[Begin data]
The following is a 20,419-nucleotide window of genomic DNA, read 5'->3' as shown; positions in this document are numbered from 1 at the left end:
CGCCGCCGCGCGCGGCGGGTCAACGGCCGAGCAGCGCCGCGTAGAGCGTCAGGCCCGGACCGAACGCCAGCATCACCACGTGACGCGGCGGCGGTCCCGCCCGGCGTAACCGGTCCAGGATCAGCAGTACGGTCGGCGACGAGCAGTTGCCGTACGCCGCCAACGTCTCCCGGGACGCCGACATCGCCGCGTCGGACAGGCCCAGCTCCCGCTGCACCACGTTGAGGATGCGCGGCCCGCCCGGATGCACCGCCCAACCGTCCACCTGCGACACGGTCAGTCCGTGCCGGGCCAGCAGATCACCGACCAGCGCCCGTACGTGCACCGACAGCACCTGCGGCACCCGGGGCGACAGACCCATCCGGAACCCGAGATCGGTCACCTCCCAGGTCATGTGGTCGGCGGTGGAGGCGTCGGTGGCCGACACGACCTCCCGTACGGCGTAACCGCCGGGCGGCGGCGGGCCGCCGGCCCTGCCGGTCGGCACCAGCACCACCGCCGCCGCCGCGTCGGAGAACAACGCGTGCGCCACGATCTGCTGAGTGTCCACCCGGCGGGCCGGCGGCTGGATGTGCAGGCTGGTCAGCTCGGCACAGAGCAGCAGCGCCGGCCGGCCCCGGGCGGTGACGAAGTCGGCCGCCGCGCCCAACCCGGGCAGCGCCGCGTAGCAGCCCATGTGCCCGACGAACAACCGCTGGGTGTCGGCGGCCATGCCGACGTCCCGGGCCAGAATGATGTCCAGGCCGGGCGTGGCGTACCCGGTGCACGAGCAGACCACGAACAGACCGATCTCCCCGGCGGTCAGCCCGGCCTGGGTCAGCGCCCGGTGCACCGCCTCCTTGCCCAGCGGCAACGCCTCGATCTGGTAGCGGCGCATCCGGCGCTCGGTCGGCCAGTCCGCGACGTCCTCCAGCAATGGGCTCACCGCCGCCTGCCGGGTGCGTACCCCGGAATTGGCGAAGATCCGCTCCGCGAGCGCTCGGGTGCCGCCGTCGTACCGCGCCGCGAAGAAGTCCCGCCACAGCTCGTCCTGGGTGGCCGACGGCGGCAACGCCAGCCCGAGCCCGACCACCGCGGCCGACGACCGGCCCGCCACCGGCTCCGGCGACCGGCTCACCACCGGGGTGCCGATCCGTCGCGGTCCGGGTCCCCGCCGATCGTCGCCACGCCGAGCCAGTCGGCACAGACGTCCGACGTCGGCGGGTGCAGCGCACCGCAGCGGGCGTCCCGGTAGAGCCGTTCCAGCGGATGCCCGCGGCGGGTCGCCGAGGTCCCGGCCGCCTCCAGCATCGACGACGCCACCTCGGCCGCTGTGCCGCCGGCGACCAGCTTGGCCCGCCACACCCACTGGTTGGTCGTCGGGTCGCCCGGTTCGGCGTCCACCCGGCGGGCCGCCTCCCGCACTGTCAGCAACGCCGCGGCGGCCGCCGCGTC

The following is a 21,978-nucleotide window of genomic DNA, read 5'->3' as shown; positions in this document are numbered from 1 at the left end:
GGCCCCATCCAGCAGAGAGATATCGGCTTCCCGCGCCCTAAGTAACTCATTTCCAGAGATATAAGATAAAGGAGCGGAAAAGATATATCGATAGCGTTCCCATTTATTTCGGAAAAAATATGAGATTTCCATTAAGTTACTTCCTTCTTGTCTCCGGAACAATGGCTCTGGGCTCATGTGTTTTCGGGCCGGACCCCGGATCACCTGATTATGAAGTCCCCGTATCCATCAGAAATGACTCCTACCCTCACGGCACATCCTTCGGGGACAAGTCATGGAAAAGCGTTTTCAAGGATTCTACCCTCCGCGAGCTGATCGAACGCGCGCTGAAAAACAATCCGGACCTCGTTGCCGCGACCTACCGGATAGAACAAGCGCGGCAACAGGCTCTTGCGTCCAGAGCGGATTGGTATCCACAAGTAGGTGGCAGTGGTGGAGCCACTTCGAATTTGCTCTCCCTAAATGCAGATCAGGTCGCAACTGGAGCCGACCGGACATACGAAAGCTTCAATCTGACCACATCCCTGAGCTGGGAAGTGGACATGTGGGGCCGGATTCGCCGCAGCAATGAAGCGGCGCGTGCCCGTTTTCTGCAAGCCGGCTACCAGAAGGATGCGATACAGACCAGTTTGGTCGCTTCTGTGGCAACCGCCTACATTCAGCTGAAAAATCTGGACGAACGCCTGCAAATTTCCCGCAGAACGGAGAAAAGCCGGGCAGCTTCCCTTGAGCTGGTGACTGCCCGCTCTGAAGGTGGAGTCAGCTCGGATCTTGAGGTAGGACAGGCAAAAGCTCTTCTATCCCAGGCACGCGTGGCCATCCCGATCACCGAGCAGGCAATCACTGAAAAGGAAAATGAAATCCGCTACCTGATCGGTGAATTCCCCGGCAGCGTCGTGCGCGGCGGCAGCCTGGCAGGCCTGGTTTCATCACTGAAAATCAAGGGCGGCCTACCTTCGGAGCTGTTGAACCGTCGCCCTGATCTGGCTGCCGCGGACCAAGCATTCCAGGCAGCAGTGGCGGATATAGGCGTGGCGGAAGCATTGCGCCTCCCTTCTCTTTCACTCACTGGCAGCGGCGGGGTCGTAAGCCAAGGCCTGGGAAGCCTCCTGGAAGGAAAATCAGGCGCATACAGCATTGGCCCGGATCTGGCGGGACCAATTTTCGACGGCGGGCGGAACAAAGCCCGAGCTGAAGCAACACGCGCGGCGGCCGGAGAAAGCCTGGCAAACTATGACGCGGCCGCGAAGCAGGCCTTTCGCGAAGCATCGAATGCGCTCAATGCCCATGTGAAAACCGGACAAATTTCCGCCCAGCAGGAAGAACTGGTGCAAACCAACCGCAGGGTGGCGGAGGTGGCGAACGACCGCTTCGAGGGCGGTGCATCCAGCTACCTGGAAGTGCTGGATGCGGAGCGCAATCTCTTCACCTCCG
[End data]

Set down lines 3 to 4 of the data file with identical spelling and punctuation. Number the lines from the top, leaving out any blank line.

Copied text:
The following is a 21,978-nucleotide window of genomic DNA, read 5'->3' as shown; positions in this document are numbered from 1 at the left end:
GGCCCCATCCAGCAGAGAGATATCGGCTTCCCGCGCCCTAAGTAACTCATTTCCAGAGATATAAGATAAAGGAGCGGAAAAGATATATCGATAGCGTTCCCATTTATTTCGGAAAAAATATGAGATTTCCATTAAGTTACTTCCTTCTTGTCTCCGGAACAATGGCTCTGGGCTCATGTGTTTTCGGGCCGGACCCCGGATCACCTGATTATGAAGTCCCCGTATCCATCAGAAATGACTCCTACCCTCACGGCACATCCTTCGGGGACAAGTCATGGAAAAGCGTTTTCAAGGATTCTACCCTCCGCGAGCTGATCGAACGCGCGCTGAAAAACAATCCGGACCTCGTTGCCGCGACCTACCGGATAGAACAAGCGCGGCAACAGGCTCTTGCGTCCAGAGCGGATTGGTATCCACAAGTAGGTGGCAGTGGTGGAGCCACTTCGAATTTGCTCTCCCTAAATGCAGATCAGGTCGCAACTGGAGCCGACCGGACATACGAAAGCTTCAATCTGACCACATCCCTGAGCTGGGAAGTGGACATGTGGGGCCGGATTCGCCGCAGCAATGAAGCGGCGCGTGCCCGTTTTCTGCAAGCCGGCTACCAGAAGGATGCGATACAGACCAGTTTGGTCGCTTCTGTGGCAACCGCCTACATTCAGCTGAAAAATCTGGACGAACGCCTGCAAATTTCCCGCAGAACGGAGAAAAGCCGGGCAGCTTCCCTTGAGCTGGTGACTGCCCGCTCTGAAGGTGGAGTCAGCTCGGATCTTGAGGTAGGACAGGCAAAAGCTCTTCTATCCCAGGCACGCGTGGCCATCCCGATCACCGAGCAGGCAATCACTGAAAAGGAAAATGAAATCCGCTACCTGATCGGTGAATTCCCCGGCAGCGTCGTGCGCGGCGGCAGCCTGGCAGGCCTGGTTTCATCACTGAAAATCAAGGGCGGCCTACCTTCGGAGCTGTTGAACCGTCGCCCTGATCTGGCTGCCGCGGACCAAGCATTCCAGGCAGCAGTGGCGGATATAGGCGTGGCGGAAGCATTGCGCCTCCCTTCTCTTTCACTCACTGGCAGCGGCGGGGTCGTAAGCCAAGGCCTGGGAAGCCTCCTGGAAGGAAAATCAGGCGCATACAGCATTGGCCCGGATCTGGCGGGACCAATTTTCGACGGCGGGCGGAACAAAGCCCGAGCTGAAGCAACACGCGCGGCGGCCGGAGAAAGCCTGGCAAACTATGACGCGGCCGCGAAGCAGGCCTTTCGCGAAGCATCGAATGCGCTCAATGCCCATGTGAAAACCGGACAAATTTCCGCCCAGCAGGAAGAACTGGTGCAAACCAACCGCAGGGTGGCGGAGGTGGCGAACGACCGCTTCGAGGGCGGTGCATCCAGCTACCTGGAAGTGCTGGATGCGGAGCGCAATCTCTTCACCTCCG